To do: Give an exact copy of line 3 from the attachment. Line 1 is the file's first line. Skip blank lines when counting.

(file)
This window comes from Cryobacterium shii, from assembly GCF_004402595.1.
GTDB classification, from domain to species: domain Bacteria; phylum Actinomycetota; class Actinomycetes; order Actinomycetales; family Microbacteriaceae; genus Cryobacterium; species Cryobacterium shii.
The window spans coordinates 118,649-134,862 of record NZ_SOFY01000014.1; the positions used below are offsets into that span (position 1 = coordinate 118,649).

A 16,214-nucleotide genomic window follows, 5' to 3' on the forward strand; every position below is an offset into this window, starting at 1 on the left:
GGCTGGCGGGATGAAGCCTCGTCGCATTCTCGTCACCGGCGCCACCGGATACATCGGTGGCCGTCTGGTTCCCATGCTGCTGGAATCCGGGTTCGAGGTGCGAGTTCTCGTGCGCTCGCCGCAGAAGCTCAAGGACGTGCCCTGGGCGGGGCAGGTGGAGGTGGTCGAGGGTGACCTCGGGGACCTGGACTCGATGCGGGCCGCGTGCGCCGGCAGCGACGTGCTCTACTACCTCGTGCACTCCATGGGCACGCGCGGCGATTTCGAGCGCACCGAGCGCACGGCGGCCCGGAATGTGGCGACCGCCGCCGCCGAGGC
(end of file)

The window spans coordinates 118,649-134,862 of record NZ_SOFY01000014.1; the positions used below are offsets into that span (position 1 = coordinate 118,649).